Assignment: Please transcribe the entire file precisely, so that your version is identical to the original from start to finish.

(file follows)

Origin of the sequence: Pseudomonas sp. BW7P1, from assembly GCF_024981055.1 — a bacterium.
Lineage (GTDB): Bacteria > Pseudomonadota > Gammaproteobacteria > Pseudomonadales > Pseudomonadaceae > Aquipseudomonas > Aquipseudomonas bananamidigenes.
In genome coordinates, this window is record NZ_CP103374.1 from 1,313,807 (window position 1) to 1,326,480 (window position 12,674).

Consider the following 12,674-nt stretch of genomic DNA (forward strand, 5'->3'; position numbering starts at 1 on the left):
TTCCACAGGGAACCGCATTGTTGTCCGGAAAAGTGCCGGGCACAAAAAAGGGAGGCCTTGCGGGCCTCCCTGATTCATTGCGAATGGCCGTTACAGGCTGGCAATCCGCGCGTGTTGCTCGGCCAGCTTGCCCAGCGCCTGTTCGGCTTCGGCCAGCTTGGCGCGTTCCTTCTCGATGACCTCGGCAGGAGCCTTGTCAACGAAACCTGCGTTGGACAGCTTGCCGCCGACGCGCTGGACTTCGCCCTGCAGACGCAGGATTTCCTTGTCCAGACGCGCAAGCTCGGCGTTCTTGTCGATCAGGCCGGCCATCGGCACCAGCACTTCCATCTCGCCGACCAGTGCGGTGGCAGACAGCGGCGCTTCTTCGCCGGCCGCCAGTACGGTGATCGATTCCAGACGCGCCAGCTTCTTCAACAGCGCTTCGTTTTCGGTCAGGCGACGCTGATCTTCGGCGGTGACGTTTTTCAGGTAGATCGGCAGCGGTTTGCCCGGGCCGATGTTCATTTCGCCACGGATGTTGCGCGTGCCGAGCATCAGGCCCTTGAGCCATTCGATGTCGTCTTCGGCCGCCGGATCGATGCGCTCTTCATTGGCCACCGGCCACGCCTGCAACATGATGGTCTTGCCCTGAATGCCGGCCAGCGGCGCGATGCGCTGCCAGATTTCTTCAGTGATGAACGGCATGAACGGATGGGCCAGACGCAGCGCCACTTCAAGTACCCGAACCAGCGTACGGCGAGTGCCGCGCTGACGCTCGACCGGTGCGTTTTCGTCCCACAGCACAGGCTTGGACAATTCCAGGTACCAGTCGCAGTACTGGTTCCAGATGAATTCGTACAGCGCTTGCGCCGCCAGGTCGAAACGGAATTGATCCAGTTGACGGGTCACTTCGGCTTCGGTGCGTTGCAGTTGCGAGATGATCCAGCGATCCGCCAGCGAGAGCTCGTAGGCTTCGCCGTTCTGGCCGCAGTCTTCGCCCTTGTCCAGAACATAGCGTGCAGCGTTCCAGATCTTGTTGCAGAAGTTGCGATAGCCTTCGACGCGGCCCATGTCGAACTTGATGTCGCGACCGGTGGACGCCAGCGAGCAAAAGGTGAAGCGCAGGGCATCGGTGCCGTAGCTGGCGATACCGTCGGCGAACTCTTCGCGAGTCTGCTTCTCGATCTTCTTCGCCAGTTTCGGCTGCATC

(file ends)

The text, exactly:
Origin of the sequence: Pseudomonas sp. BW7P1, from assembly GCF_024981055.1 — a bacterium.
Lineage (GTDB): Bacteria > Pseudomonadota > Gammaproteobacteria > Pseudomonadales > Pseudomonadaceae > Aquipseudomonas > Aquipseudomonas bananamidigenes.
In genome coordinates, this window is record NZ_CP103374.1 from 1,313,807 (window position 1) to 1,326,480 (window position 12,674).

Consider the following 12,674-nt stretch of genomic DNA (forward strand, 5'->3'; position numbering starts at 1 on the left):
TTCCACAGGGAACCGCATTGTTGTCCGGAAAAGTGCCGGGCACAAAAAAGGGAGGCCTTGCGGGCCTCCCTGATTCATTGCGAATGGCCGTTACAGGCTGGCAATCCGCGCGTGTTGCTCGGCCAGCTTGCCCAGCGCCTGTTCGGCTTCGGCCAGCTTGGCGCGTTCCTTCTCGATGACCTCGGCAGGAGCCTTGTCAACGAAACCTGCGTTGGACAGCTTGCCGCCGACGCGCTGGACTTCGCCCTGCAGACGCAGGATTTCCTTGTCCAGACGCGCAAGCTCGGCGTTCTTGTCGATCAGGCCGGCCATCGGCACCAGCACTTCCATCTCGCCGACCAGTGCGGTGGCAGACAGCGGCGCTTCTTCGCCGGCCGCCAGTACGGTGATCGATTCCAGACGCGCCAGCTTCTTCAACAGCGCTTCGTTTTCGGTCAGGCGACGCTGATCTTCGGCGGTGACGTTTTTCAGGTAGATCGGCAGCGGTTTGCCCGGGCCGATGTTCATTTCGCCACGGATGTTGCGCGTGCCGAGCATCAGGCCCTTGAGCCATTCGATGTCGTCTTCGGCCGCCGGATCGATGCGCTCTTCATTGGCCACCGGCCACGCCTGCAACATGATGGTCTTGCCCTGAATGCCGGCCAGCGGCGCGATGCGCTGCCAGATTTCTTCAGTGATGAACGGCATGAACGGATGGGCCAGACGCAGCGCCACTTCAAGTACCCGAACCAGCGTACGGCGAGTGCCGCGCTGACGCTCGACCGGTGCGTTTTCGTCCCACAGCACAGGCTTGGACAATTCCAGGTACCAGTCGCAGTACTGGTTCCAGATGAATTCGTACAGCGCTTGCGCCGCCAGGTCGAAACGGAATTGATCCAGTTGACGGGTCACTTCGGCTTCGGTGCGTTGCAGTTGCGAGATGATCCAGCGATCCGCCAGCGAGAGCTCGTAGGCTTCGCCGTTCTGGCCGCAGTCTTCGCCCTTGTCCAGAACATAGCGTGCAGCGTTCCAGATCTTGTTGCAGAAGTTGCGATAGCCTTCGACGCGGCCCATGTCGAACTTGATGTCGCGACCGGTGGACGCCAGCGAGCAAAAGGTGAAGCGCAGGGCATCGGTGCCGTAGCTGGCGATACCGTCGGCGAACTCTTCGCGAGTCTGCTTCTCGATCTTCTTCGCCAGTTTCGGCTGCATC